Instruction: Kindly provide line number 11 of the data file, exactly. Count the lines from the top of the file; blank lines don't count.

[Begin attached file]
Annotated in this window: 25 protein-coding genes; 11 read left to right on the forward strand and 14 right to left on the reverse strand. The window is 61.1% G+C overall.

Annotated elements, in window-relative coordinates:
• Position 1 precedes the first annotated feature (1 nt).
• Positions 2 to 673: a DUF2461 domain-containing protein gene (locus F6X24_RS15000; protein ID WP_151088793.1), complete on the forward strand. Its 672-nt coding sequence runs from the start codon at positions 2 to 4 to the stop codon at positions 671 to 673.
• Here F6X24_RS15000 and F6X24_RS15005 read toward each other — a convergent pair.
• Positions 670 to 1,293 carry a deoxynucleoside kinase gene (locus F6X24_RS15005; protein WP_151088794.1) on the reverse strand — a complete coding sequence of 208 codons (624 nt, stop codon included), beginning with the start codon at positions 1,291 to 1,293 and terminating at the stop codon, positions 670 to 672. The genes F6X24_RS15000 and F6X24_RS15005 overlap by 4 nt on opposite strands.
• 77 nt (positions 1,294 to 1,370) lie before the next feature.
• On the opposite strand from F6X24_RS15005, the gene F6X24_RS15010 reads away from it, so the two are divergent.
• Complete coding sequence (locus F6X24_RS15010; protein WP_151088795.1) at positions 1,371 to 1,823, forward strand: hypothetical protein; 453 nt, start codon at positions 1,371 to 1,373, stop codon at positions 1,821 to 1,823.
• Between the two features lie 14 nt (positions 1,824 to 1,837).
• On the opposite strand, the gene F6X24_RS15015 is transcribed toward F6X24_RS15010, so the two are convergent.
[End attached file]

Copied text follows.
• On the opposite strand, the gene F6X24_RS15015 is transcribed toward F6X24_RS15010, so the two are convergent.